Unfortunately for the author’s post you linked, Bob, it fairly well reduces to one, long assertion without proof. In short, the post is mostly rhetoric worked up in the author’s mind and corresponds not to facts and sources we may check but to purely subjective opinions the author developed.

    Thanks, brother for allowing me to post this long tome here.

    With that, I am…
    Peter

    Reply

    • What is wrong with conspiracy theory?

      Psa 2:1-4 KJV
      (1) Why do the heathen rage, and the people imagine a vain thing?
      (2) The kings of the earth set themselves, and the rulers take counsel together, against the LORD, and against his anointed, saying,
      (3) Let us break their bands asunder, and cast away their cords from us.
      (4) He that sitteth in the heavens shall laugh: the Lord shall have them in derision.

      Conspiracy theory is entirely biblical. Conspiracies do exist, and Jesus was killed by those who conspired together against him.

      Reply

    • By the way, David also was a conspiracy theorist…

      1Sa 20:1-2 KJV
      (1) And David fled from Naioth in Ramah, and came and said before Jonathan, What have I done? what is mine iniquity? and what is my sin before thy father, that he seeketh my life?
      (2) And he said unto him, God forbid; thou shalt not die: behold, my father will do nothing either great or small, but that he will shew it me: and why should my father hide this thing from me? it is not so.

      If anyone is unfamiliar with this story, they can read can read the rest to find out who was right: David the conspiracy theorist, or Jonathan the skeptic.

      Reply

  2. Thanks Peter. Your insight and input are always appreciated.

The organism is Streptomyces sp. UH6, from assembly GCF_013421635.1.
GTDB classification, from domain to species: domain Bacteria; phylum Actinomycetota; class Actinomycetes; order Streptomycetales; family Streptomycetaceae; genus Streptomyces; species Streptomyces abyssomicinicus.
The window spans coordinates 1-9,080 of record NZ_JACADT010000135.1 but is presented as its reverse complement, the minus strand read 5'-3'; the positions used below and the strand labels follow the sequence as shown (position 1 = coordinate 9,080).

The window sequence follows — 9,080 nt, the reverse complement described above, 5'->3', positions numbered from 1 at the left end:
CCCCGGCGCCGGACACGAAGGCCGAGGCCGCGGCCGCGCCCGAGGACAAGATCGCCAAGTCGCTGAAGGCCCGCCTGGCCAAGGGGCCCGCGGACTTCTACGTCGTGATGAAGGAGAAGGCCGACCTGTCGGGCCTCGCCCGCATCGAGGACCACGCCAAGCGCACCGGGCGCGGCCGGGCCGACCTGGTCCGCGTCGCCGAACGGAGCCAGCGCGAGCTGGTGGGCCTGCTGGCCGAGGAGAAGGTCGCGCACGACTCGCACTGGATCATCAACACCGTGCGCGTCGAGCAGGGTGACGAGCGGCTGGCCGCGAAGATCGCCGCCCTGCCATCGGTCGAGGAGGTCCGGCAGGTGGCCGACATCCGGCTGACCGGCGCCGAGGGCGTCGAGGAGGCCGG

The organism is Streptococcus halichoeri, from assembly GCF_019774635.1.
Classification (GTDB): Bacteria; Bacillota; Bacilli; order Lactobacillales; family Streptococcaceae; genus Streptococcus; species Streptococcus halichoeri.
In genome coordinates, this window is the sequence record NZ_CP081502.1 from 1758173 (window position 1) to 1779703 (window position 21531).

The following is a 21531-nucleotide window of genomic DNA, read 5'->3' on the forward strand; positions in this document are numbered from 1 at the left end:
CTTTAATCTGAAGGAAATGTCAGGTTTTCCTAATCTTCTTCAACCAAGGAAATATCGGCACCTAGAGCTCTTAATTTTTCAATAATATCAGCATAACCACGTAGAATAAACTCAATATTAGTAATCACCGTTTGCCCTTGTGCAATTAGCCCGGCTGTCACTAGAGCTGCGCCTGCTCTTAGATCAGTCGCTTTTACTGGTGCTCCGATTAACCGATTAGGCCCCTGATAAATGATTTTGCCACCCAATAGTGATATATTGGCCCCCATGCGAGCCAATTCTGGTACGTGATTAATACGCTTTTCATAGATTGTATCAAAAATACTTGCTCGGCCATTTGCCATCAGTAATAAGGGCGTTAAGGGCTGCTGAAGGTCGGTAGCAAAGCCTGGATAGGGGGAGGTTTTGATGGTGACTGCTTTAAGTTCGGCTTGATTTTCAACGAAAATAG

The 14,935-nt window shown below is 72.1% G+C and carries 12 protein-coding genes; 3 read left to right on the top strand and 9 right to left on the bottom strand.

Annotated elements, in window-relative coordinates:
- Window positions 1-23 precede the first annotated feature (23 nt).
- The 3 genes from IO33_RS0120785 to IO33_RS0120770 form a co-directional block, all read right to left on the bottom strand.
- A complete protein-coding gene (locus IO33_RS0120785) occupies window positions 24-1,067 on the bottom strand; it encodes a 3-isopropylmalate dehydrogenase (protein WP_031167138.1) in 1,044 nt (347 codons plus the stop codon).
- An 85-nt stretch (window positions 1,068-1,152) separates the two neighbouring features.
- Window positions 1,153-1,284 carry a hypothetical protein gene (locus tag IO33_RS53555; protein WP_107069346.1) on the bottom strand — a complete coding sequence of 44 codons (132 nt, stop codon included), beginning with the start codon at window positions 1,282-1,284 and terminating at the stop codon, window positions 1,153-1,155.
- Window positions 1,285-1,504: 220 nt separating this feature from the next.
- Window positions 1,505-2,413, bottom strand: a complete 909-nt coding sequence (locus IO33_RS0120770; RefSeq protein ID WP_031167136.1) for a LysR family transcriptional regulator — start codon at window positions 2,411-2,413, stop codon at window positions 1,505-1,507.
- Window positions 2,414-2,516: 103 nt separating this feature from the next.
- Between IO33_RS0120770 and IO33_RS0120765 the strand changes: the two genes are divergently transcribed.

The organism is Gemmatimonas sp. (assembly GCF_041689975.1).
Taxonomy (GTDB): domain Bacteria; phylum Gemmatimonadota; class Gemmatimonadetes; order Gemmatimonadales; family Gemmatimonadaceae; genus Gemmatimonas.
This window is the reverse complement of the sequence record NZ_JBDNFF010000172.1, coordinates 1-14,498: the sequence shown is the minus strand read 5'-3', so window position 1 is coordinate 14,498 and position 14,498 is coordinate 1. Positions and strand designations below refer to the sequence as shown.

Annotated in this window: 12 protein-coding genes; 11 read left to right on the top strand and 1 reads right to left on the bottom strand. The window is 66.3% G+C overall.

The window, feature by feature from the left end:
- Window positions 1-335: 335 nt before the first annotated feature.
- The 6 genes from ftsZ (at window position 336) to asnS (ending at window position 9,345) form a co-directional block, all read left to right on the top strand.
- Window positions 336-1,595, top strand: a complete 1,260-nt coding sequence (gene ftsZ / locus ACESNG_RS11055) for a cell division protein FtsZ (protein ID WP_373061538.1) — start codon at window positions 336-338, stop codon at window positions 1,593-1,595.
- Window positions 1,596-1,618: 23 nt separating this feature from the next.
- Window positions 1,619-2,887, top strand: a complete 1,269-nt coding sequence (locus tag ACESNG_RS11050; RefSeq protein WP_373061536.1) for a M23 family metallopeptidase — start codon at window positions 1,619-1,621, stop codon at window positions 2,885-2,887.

Personally, I like “agenda” as opposed to “conspiracy. ”

    I did not write the article in question and simply copied the title give by its author.

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    Reply

  3. I take my boys to a medium sized SBC church near our home on Wednesday nights. All of the church leaders are Calvinists (Reformed Baptists) but are not open about it. They teach using “code words” that I do recognize from my studies in theology but the average Baptist would not pick up on. They consistently use quotes from various Reformed guys including John Piper, John MacArthur, David Platt, and many more. I don’t appreciate how “secret” they are about their reformed Calvinism and would rather they admit to the church that they are moving the church toward being a reformed Baptist church. The problem is that they would lose many folks if they did.

    Reply

  4. Posted by wingedfooted1 on February 5, 2012 at 12:31 am

    Seeking Disciple, Bob, and others….

    I pretty much experienced the exact same thing. I was visiting a very small non-denominational church in a small town when a new pastor took over. This pastor and his entourage were from a much larger reformed church from a nearby larger city. The new regime didn’t openly discuss their beliefs and deliberately concealed them from the congregation. However, the study material was clearly calvinistic with quotes coming from Augustine, Luther, Piper and others. One Sunday morning the entire sermon was dedicated to Martin Luther. We never even opened the word of God. It took a while, but eventually the name of John Calvin was mentioned from the pulpit. When I approached the original members and told them what the new leaders really believed, they couldn’t believe it. And basically refused to believe it.

    Led by the Holy Spirit, I eventually moved on.

    God bless.

    wingedfooted1

    Reply

  5. I experienced the opposite thing some years ago. I was at a SBC church that was what I would call moderately Calvinistic. The church called a new pastor who did not inform the church that he was a semi-Pelagian if not a full Pelagian. His previously hidden horrible theology soon began to show itself, caused much division and ultimately led to a church split. I had moved on before it got to that point.

    Reply

  6. Posted by Judy on May 9, 2013 at 7:11 pm

    If the calvanist theology is the truth…Why do they have to sneak their views into the Baptist Church…think about it people….You need to know what you stand for…Or you will fall for any thing…

    Reply